High Strangeness: August 2019

Tuesday, August 13, 2019

The Men in Black are really bad at their jobs

I've been a bit out of the UFO loop lately, for a variety of reasons, but I'm back to talk about a very important issue in UFOlogy that is not getting any attention at all as far as I can see.

I was listening to a UFO podcast the other day and the subject of the Men in Black came up. It got me thinking about the best MIB stories I've read and heard about over the years. My all-time favorite is the story of the insidious smiling MIB named Indrid Cold featured in John Keel's book The Mothman Prophecies.


The book that exposed the Men in Black as posers.

But as I was thinking about the dreaded Mr. Cold, something occurred to me. Like the other Men in Black, Indrid Cold's job is, apparently, to isolate people -- usually people who have recently seen UFOs -- and scare the living crap out of them. The message that the MIB deliver to these hapless UFO witnesses is a simple one: don't tell anyone what you saw, or else.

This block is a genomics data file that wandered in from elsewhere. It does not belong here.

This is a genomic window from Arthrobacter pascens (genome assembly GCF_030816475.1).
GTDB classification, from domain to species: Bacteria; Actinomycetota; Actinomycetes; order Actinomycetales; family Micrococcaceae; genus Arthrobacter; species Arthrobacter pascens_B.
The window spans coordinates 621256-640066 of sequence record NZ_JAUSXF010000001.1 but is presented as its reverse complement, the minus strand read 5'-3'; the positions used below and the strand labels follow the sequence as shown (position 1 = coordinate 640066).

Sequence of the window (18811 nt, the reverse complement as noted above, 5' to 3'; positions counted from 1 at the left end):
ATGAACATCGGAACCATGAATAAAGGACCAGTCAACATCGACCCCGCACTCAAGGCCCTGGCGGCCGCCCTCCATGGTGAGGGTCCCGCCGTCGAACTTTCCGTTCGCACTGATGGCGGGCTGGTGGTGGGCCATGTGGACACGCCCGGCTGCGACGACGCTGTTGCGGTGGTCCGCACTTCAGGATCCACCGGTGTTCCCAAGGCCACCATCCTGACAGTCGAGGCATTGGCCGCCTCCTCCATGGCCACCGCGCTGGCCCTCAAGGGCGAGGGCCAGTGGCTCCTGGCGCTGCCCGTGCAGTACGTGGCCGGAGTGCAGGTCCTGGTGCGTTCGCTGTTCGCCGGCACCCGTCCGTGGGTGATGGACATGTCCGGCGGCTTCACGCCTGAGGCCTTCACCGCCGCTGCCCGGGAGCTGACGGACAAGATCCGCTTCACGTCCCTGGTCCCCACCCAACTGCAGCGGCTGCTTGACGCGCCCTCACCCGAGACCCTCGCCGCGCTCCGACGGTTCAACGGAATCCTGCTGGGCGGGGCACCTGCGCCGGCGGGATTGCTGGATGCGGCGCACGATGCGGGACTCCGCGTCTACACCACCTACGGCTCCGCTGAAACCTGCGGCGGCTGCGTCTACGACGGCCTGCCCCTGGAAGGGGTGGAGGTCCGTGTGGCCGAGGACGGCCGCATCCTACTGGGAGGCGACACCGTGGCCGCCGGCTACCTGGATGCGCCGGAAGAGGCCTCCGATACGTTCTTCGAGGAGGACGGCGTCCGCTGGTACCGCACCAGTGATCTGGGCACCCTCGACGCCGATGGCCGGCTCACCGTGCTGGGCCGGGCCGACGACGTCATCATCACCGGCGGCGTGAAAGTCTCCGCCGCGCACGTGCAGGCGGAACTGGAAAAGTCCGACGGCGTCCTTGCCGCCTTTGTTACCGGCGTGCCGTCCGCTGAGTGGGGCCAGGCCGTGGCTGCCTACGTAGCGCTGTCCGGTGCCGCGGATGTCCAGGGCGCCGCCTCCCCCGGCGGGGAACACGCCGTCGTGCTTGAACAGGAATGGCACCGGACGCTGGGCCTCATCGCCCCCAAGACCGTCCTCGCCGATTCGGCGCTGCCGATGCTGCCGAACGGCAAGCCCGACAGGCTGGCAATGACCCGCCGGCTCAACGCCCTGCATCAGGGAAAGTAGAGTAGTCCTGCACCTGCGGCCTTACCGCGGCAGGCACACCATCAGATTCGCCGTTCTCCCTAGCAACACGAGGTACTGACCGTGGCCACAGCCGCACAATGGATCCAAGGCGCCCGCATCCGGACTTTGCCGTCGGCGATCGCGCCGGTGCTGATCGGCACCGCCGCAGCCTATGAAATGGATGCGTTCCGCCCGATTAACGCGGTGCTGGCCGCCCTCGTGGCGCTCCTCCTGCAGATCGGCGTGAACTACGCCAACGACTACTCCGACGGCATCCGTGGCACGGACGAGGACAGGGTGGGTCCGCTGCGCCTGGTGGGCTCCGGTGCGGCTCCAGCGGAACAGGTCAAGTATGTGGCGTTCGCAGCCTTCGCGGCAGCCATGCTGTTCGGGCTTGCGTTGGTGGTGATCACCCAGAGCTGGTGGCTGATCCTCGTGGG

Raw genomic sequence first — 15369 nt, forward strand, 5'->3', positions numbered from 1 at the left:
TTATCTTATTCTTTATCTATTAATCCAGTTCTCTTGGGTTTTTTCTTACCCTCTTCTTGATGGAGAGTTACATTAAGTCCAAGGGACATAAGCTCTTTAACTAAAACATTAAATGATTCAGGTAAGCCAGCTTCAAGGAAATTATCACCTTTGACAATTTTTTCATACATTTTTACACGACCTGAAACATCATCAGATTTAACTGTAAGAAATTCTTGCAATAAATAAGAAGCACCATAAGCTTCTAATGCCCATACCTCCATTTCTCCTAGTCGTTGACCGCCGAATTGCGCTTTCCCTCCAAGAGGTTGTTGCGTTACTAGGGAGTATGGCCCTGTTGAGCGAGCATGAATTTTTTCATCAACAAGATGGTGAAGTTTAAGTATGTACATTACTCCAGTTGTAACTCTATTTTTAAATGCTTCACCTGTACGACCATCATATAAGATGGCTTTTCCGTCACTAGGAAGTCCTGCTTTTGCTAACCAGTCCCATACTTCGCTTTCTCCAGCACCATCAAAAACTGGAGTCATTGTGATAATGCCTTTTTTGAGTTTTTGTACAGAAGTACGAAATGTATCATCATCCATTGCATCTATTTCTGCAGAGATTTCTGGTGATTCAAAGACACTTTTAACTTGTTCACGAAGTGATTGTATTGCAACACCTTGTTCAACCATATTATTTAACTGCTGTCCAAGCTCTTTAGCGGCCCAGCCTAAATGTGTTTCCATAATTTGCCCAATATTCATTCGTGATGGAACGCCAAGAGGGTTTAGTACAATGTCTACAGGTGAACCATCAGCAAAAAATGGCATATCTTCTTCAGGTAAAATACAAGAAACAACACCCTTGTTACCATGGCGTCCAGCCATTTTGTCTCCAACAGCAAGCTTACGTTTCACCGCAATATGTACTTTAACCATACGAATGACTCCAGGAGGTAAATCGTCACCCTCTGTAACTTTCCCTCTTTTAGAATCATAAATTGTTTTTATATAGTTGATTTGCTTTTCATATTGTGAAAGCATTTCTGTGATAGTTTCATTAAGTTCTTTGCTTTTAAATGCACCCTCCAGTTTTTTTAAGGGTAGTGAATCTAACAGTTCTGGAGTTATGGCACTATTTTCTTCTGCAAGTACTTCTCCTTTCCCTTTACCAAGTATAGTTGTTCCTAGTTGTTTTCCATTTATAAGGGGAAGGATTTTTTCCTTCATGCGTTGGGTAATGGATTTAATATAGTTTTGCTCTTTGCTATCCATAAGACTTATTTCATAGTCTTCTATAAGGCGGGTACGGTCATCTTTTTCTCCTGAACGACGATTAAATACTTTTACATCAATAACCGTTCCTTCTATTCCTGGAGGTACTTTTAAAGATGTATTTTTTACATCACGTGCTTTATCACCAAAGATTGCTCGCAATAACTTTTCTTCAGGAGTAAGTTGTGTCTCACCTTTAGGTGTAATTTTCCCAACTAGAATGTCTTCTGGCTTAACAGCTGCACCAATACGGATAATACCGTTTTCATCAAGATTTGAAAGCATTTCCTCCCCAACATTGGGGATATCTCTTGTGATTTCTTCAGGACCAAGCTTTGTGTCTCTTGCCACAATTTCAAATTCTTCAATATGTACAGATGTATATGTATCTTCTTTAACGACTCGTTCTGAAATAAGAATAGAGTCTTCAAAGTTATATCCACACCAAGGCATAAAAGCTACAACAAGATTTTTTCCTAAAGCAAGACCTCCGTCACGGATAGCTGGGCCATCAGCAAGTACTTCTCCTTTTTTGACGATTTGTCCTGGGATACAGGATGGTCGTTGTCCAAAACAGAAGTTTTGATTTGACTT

It makes for a good campfire story, for sure, but there's a small flaw. If the Men in Black were any good at their harassment, their threats would have been effective, and as a result we would have no idea they exist.

Think about it. The MIBs' only job is to scare UFO witnesses so much that they won't tell anyone about their experience. But once the MIBs issue their warnings, they have become part of the experience that the witness is not supposed to tell anyone about; ergo, we know that the MIBs exist (at least within the framework of the story), because they are part of the warning. But because we know that the MIBs exist, we also know that they have utterly failed at their one and only job, because someone obviously ignored the warning and told someone else what they saw.

Of course we know John Keel told a lot of people what he saw and the MIB sure let him have it. Oh, wait, actually they didn't. They tried to scare him for awhile with weird phone messages, but in the end Indrid Cold and his gang just seem to have packed up and moved on. They even let Keel get his book published, which was, considering their mission, a pretty serious blunder (Of course, they made up for it by letting the book be turned into a movie, because the movie seriously sucked).

So there you have it. I'm calling out the Men in Black as colossal, stupendous failures. Even if some part of me wants to believe they're really evil geniuses.